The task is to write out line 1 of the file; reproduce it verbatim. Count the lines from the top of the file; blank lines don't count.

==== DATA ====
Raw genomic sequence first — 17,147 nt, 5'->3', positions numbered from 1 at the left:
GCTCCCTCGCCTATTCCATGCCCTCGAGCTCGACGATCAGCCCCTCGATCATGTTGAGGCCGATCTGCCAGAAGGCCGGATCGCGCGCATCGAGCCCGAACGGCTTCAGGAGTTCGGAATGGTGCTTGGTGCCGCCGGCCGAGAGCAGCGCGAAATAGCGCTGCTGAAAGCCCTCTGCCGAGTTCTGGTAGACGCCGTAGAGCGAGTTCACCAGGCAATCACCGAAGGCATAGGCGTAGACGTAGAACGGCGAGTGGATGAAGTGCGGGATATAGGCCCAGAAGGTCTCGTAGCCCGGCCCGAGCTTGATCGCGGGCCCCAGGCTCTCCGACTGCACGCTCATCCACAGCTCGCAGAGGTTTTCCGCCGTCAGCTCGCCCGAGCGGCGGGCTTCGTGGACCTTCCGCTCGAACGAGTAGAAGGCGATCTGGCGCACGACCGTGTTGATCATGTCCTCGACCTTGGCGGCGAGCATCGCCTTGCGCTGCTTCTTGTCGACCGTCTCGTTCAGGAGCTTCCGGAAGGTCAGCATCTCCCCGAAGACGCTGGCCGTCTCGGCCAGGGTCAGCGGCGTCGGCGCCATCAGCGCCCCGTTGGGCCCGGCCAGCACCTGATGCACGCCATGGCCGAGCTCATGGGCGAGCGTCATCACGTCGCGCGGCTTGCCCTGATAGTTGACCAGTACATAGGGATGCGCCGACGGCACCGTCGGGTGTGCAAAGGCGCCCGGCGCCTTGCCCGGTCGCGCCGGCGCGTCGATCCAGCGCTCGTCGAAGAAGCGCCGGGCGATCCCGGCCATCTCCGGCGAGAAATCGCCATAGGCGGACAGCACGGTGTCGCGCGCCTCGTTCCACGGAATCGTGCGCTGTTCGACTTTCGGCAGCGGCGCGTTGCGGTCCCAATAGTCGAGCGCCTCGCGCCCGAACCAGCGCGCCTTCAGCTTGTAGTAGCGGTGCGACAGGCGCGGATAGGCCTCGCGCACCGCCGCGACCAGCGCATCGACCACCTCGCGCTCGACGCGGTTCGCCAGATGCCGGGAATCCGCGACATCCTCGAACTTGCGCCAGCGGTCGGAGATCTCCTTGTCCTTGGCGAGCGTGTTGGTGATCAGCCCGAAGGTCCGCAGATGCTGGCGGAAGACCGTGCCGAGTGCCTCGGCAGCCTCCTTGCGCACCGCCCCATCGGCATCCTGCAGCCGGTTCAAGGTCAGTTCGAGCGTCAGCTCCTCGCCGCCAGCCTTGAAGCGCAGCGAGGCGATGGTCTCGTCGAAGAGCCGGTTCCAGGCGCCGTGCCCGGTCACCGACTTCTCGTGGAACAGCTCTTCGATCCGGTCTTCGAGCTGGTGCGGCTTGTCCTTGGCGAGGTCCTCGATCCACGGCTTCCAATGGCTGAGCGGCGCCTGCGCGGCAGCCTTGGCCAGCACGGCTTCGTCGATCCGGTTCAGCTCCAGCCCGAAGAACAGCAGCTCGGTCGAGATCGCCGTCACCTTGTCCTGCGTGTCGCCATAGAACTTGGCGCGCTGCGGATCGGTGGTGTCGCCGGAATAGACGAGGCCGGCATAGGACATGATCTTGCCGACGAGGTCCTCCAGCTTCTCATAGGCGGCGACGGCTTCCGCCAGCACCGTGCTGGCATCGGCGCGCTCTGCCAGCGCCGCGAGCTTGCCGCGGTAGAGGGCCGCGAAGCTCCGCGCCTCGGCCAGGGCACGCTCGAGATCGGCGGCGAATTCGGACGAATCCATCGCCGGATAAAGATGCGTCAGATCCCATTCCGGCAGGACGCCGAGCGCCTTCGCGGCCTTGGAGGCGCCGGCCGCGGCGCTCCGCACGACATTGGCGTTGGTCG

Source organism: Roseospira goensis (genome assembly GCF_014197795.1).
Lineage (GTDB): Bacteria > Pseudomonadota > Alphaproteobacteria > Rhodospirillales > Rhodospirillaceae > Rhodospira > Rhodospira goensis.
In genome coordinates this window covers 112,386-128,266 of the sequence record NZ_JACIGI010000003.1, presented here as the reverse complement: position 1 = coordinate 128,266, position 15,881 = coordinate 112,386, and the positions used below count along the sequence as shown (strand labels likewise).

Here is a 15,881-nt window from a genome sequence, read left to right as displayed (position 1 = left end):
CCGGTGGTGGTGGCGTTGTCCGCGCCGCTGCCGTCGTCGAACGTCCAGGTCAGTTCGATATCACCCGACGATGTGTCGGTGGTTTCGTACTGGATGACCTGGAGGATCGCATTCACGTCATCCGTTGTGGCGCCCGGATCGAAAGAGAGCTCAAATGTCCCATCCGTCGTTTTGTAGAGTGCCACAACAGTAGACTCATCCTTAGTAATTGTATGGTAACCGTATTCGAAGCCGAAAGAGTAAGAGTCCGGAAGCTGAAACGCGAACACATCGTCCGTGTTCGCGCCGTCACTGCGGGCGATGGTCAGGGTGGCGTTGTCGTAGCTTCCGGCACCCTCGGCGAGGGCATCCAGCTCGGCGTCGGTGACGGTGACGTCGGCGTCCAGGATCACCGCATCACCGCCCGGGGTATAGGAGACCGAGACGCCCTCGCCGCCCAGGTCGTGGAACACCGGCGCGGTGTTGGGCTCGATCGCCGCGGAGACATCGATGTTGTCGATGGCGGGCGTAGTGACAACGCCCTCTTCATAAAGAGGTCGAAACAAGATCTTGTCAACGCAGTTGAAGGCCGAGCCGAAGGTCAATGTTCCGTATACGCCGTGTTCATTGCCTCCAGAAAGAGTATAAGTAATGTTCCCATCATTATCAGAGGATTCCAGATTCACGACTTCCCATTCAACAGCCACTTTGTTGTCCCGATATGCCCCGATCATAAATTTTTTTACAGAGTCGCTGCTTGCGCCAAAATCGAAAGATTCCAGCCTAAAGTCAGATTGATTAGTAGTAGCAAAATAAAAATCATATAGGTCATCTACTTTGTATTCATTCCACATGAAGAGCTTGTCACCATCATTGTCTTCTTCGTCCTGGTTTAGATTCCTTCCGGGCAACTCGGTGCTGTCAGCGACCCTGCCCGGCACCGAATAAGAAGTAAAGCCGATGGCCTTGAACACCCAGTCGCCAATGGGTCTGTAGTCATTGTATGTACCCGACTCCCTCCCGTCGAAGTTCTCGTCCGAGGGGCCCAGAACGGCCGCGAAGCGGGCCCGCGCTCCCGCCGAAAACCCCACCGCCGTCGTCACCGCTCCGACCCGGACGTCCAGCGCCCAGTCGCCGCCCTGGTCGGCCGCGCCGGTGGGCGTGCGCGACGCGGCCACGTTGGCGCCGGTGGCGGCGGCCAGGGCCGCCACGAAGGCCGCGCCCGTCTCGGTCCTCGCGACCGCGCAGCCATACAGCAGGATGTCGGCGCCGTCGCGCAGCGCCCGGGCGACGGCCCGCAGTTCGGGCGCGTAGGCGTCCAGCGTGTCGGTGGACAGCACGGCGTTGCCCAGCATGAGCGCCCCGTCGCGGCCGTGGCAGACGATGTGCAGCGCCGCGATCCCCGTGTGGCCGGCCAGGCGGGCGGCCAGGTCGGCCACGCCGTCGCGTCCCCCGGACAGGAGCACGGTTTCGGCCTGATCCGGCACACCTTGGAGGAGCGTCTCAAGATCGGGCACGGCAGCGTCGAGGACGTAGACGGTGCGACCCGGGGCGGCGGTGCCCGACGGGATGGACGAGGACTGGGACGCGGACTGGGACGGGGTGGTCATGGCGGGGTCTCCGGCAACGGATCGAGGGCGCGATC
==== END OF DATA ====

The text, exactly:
Raw genomic sequence first — 17,147 nt, 5'->3', positions numbered from 1 at the left: